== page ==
Being an atheist doesn't turn one into a sociopath. But it may increase the appreciation one has for life and friends and love, knowing that they are evanescent, knowing that there is no future but now, a damn good reason to dandle your grandchild on your knee for an extra half hour.

So here is my challenge: Convince me how life would be worse, especially my life, in real time if I deconvert to atheism, because I'm stumped. I thought it would be horrible, that life would be bereft of meaning. It's not. In fact, atheism could help my career, as I would be more aggressive in promoting my writing in the hope of having a reputation that might outlast my life.

So, for you who have finished this first-draft ramble, I'm curious as to your opinions. I have met many agnostics more charitable than Christians. That doesn't make Christianity untrue; it only implies that becoming a Christian, in my experience, does not necessarily make you a better person. Often believers become more obsessed with salvation than good works. Christ's ultimate judgment between the sheep and goats depends on their works. "I was in prison and you visited me."

If an agnostic performs the above, according to Ct his works won't save him and being a better person is only relative. I tend to disagree. I prefer an unbeliever who acts in a Christian way to a Christian who doesn't any day of the week. "I was hungry and you fed me."

Not that agnostics and atheists are so great as a group: "I was in prison and you spent all your money on a new Volvo and a trip to Hawaii."

Enough. Or not enough.

Kiloneutral,

Craig Erick

5 comments:

  1. I think man created god for the same reason that god created man:

    So he wouldn't feel so lonely.

    The only time in my whole solitary life during which I have grown to genuinely love my solitude, my aloneness, I never felt lonely until that weekend in October while my father was dying.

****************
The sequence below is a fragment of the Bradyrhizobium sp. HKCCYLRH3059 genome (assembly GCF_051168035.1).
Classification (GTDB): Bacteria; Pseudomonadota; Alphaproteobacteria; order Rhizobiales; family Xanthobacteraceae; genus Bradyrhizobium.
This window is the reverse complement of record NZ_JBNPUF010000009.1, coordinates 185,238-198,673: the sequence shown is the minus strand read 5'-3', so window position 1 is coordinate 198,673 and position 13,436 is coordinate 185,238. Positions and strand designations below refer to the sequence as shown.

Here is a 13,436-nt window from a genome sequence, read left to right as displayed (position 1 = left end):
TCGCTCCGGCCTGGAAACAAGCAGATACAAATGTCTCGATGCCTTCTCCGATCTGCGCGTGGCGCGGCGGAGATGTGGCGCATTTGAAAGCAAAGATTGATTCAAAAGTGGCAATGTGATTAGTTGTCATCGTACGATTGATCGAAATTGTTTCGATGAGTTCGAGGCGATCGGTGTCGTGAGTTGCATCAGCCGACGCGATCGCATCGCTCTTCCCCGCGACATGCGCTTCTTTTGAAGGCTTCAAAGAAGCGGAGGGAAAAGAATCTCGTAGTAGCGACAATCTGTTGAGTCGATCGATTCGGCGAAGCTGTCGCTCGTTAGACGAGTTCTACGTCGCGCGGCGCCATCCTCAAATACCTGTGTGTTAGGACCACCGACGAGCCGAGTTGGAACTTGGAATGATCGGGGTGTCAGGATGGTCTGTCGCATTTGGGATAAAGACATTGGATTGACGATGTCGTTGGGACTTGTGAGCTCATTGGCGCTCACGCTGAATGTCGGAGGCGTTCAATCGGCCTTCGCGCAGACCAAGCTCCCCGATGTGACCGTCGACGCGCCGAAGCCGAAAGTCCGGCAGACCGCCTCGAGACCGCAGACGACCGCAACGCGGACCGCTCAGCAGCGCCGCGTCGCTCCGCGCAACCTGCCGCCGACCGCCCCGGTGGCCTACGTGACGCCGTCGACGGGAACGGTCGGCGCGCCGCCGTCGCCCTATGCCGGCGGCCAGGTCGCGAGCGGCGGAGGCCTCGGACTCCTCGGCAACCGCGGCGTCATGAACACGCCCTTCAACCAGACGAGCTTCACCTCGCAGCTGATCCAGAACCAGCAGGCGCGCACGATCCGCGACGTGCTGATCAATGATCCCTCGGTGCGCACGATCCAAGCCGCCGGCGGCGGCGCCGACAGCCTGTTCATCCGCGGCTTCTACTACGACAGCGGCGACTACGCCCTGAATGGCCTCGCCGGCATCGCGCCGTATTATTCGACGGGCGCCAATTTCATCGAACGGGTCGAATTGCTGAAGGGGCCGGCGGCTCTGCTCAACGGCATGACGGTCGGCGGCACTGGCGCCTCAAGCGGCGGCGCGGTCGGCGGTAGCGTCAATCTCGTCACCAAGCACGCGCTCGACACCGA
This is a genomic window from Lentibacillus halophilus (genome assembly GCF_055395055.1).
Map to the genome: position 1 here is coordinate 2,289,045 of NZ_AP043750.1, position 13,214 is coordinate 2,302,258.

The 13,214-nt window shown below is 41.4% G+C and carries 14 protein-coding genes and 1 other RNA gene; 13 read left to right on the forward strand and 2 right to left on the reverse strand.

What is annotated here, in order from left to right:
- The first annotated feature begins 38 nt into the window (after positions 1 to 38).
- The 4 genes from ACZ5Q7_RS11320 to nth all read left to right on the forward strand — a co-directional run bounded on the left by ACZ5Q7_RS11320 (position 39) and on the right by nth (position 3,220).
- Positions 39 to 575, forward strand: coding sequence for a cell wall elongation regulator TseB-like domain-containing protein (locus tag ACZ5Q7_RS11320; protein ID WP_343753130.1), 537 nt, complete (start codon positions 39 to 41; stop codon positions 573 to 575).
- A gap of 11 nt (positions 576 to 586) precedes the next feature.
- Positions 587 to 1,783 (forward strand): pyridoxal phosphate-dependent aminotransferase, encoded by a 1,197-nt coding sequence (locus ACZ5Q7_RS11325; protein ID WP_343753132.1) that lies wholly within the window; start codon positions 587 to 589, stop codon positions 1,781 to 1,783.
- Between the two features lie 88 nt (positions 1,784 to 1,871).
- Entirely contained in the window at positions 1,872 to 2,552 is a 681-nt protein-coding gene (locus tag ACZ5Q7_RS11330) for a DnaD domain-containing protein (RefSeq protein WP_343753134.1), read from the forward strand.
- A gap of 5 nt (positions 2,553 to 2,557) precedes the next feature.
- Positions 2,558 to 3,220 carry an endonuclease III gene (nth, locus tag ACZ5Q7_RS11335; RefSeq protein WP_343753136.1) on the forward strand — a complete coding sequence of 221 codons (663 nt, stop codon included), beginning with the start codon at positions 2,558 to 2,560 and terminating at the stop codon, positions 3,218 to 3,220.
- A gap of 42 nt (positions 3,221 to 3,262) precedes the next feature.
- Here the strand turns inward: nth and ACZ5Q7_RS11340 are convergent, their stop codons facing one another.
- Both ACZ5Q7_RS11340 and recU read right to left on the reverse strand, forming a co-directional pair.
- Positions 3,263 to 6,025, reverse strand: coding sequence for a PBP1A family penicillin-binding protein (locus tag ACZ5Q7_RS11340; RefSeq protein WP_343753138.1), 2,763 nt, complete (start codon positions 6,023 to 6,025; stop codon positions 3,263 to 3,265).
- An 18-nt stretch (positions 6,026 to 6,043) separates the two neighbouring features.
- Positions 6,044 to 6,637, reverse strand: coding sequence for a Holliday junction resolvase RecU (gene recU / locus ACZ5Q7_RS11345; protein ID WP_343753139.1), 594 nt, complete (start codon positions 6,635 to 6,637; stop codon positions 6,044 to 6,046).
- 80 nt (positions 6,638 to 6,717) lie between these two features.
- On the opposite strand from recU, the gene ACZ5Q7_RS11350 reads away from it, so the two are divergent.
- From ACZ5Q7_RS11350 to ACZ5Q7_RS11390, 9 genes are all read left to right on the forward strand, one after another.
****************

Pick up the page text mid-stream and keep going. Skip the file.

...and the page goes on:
The waiting room windows faced a century old church with a circular blue stained glass window. I felt like the god I didn't believe in was watching me.

    I took my mother to that church for vespers because I knew she would find comfort there since she is a lifelong, unwavering, except for a few years when the parish we were attending was headed by the unkindest priest on the face of this earth, Catholic. It was a cavernous old church. I was hoping to walk in there and feel the way I had felt as a child. I wanted to feel god's presence. But I felt nothing.

    It's the only time since I lost my faith when I was nineteen that I felt, powerfully, the absence of god.

    I'm okay being a non-believer. I feel a spiritual connection with the natural world that is as powerful and moving for me as my literal belief in god was when I was a child.

    But I miss believing in god sometimes. And Santa Claus.

    The only reason you should become an atheist, CE, is if you really don't believe in god. Actually, you don't become an atheist; you just wake up one day, and you are.

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  2. Or Craig, you could become a Pagan, Wiccan like many northcoasters. I was raised high church Episcopalian but came to realize it was mostly the candles and music I loved...nature is what I believe in, keeps me going now.

    Pat

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  3. What an interesting experiment, CE.

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  4. Masale.Wallah3:42 PM PST

    A lot of computer manufacturers are giving buyers the option of either having Vista or Win XP (the older OS from Microsoft), in light of the terrible reviews that Vista has gotten. I know Dell is giving this option for all new purchases. You should check with Acer/Circuit City if they'll give you a similar laptop, only with Win XP.

    Also, there is an open-source (and free) alternative to Windows Word, and Microsoft Office in general, called Open Office (http://www.openoffice.org/). It's very stable, widely used and compatible with Word. You should be able to open all your old Word documents and edit them without a hitch.

    Regards..

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  5. Thanks, Masale, I've boxed it up and am ready to return it. The penalty is 15%, the price of wisdom, apparently. Good to see you, Sam, sorry I've been avoiding blog cruising. Trying to write seriously.

    Laurel, I agree with you to an extent: "You just wake up and.."

    But what if you wake up on the wrong side of the bed? Are there any consequences but a last laugh?

    Pat, there's no shortage of spiritual alternatives up here. Today a friend told me that his teacher, in a previous life, had an opportunity to kill a bunch of Puritans but passed--and now she regrets it!

    I don't trust anyone who doesn't laugh while explaining their faith, and my friend didn't laugh once today. But it wasn't faith so much as his personal myth.

    Reincarnation. Of all the silly slug-inhabiting philosophies I ever became a monkey over!